Friday, December 15, 2023

Lexember, Day 15: lencura

I have a lot of diachronic rearranging to do. 

I’ll try to remember to blog about it if I come up with anything particularly interesting. 

Happy Holidays & Happy New Year!

Wednesday, December 13, 2023

Lexember, Day 13: ôtri

I’m having a bit of an existential crisis about the language today, rethinking a lot about how to tetris together the many 3D diachronic puzzle pieces that make up the language. Unfortunately, I don’t have time to unravel it all today, or in the foreseeable future, so in case you notice some inconsistencies, that’s probably why. 

Really, next year, any other month is probably better for this!

Anyway, in the meantime here’s a recycled word I created a few years ago that still holds up to scrutiny, and has some interesting stuff going on:

Lexember, Day 12: istêna, pethru

Today’s words are an example of something that happens quite often in mixed language and languages with strong influence from another: synonyms of the same word from different families. Usually over time such words take on narrower meanings as they attempt to “share” semantic space. 

In this case, while both have a base definition of ‘stone’, istêna often has a further connotation of a decorative or precious stone or mineral, while pethru is generally more of a common rock or stone on the ground or perhaps used for building; a bit like stone (a direct cognate of istêna) and rock, an early borrowing from Medieval Latin rocca, from an uncertain source (possibly from a Celtic or non-Indo-European language).

Monday, December 11, 2023

Lexember, Day 11: frêiu

This is a weird little word that trickled down from Germanic. It means ‘world’, but in an abstract sense not tied to the planet – the Earth itself is called Ṫerra. Frêiu is more like “the range of human experience.” Originally frêius carried only the meaning of ‘world’; it took on the secondary meaning of ‘people’ in the same way that French monde took on the same connotation, probably from an earlier tout le monde ‘everyone’ (compare: le monde entier ‘the whole world’). 

Interesting side-note: The Proto-Germanic word, *ferhwuz, also meant ‘oak tree’, and is related to the Latin quercus with the same meaning, hence the taxonomic genus.

Sunday, December 10, 2023

Lexember, Day 10: nôs, vôs

The plural pronouns in Gothic Romance are a busy set. In addition to the first person plurals, nôs (exclusive) and vôs (inclusive), there is also the second person plural iôs

Etymologically, nôs comes to us directly from Latin nōs via Romance Novelle and Bad Romance nos. Not many places to hide there! And iôs is only slightly less direct from Proto-Germanic *jūz via Griutungi *jūs, Old Valthungian iuvs, and Italian Gothic yous. Vôs, on the other hand, is a little trickier. It comes from Germanic *wīz via Griutungi *wīs and Old Valthungian vijs, but with Italian Gothic and Bad Romance co-existing in close proximity, Bad Romance vos ‘you’ was quickly replaced by the Germanic form to avoid confusion, but the influence of the Romance pronouns caused the change in vowels to vôs from where we would normally expect **vês.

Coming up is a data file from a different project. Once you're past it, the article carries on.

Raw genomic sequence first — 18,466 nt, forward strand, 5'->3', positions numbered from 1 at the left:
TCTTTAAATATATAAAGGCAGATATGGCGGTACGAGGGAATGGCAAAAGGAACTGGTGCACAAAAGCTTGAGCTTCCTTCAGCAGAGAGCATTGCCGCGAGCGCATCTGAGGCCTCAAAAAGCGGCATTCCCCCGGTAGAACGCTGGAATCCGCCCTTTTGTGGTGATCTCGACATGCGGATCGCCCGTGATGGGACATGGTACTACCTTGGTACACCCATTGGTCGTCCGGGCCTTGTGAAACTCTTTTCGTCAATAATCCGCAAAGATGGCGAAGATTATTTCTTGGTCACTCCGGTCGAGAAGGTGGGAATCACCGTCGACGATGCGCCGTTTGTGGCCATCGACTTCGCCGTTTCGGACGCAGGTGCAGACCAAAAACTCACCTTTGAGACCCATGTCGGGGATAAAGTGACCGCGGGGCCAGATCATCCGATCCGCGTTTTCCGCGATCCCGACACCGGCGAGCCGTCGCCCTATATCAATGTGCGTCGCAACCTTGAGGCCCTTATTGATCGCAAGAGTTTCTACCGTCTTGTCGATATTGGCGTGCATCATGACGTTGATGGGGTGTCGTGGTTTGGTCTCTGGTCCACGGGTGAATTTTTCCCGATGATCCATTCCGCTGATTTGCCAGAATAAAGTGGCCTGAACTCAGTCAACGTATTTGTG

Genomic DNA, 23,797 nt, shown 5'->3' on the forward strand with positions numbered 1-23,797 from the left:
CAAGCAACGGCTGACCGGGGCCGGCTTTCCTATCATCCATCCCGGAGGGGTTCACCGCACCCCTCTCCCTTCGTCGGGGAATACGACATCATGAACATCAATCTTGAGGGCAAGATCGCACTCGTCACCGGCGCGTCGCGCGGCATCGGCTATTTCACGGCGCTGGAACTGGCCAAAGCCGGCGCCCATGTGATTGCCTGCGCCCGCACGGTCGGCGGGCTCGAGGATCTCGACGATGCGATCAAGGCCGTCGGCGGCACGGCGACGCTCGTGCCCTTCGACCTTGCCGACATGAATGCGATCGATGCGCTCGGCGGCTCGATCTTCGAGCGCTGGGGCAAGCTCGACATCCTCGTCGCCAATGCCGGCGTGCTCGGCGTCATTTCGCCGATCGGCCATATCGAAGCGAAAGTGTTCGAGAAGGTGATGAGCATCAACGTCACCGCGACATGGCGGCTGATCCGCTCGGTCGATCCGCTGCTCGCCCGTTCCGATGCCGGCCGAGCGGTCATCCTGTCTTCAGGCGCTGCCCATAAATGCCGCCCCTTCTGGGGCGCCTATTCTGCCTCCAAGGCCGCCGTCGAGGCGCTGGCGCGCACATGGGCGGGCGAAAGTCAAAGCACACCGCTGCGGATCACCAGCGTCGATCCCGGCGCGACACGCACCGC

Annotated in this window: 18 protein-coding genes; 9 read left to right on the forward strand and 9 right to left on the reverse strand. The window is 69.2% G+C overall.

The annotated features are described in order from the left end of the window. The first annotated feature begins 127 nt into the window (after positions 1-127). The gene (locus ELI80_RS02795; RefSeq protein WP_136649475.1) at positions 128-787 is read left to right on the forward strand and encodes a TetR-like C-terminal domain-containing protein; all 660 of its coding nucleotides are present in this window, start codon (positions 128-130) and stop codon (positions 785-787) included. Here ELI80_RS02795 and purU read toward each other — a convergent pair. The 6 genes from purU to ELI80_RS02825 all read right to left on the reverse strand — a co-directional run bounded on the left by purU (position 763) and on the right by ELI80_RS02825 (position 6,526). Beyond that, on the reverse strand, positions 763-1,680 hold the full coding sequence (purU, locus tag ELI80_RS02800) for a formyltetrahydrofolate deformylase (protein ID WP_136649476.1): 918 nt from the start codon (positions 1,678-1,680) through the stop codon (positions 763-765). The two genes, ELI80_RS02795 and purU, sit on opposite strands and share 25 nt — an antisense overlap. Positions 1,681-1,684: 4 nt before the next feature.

Each of these three plurals also have a dual variant: ioth ‘you two’ from Italian Gothic yoth, from Old Valthungian jut, unchanged from Proto-Germanic *jut; veth ‘you and I, we two’ from IG veth, from Old Valthungian vit, Griutungi *wit, and Proto-Germanic *wet. Finally there is neth, a dual pronoun innovated from the exclusive nôs, ‘the two of us’ – mostly useful for couples referring to their significant others.

There are also oblique forms, such as second person dative plural iżus, or first person inclusive dative dual venqua, but those are for another day.

Lexember, Day 09: comprao

The l in the infinitive ending in Bad Romance and the resultant o in Gothic Romance are from a dissimilation rule that kicks in after Romance Novelle, in which two r’s cannot coexist in adjacent syllables, so ostensibly all verbs with r in the final stem syllable have infinitives in -ao where we would normally find -ra. Meanwhile the final o is from another Bad Romance era rule that turns pre-consonantal and word-final /l/ into /u/.

Friday, December 8, 2023

Lexember, Day 08: combreċa

Bear with me, I’m trying out something with the orthography. I have this whole palatal series, and I don’t really like digraphs, but I also don’t really like putting diacritics over consonants.

Or, I should say, in this context – I’ve said stuff like that before, and someone always comes up with some kind of “…but you use ǧ ž č š in Valthungian!” or “…what about all the wild digraphs in Modern Standard Imperial?” but not every feature is going to “taste” the same in every language. Think of it like this: Features like diacritics and special characters and deep orthographies – and, for that matter, palatals and pharyngeals and approximants, and anti-causatives and impersonal voice and iterative aspect – are all just individual spices in your conlanging cupboard. You can’t use them all in every recipe. I have recipes where I use offensive amounts of nutmeg, and I have conlangs that have an uncomfortable number of diacritics sprinkled on them. But 2tbsp of nutmeg doesn’t belong in most recipes, and diacritics on more than half of the graphemes don’t belong in most conlangs – and in the case of Gothic Romance, I’m a little diacritic-shy.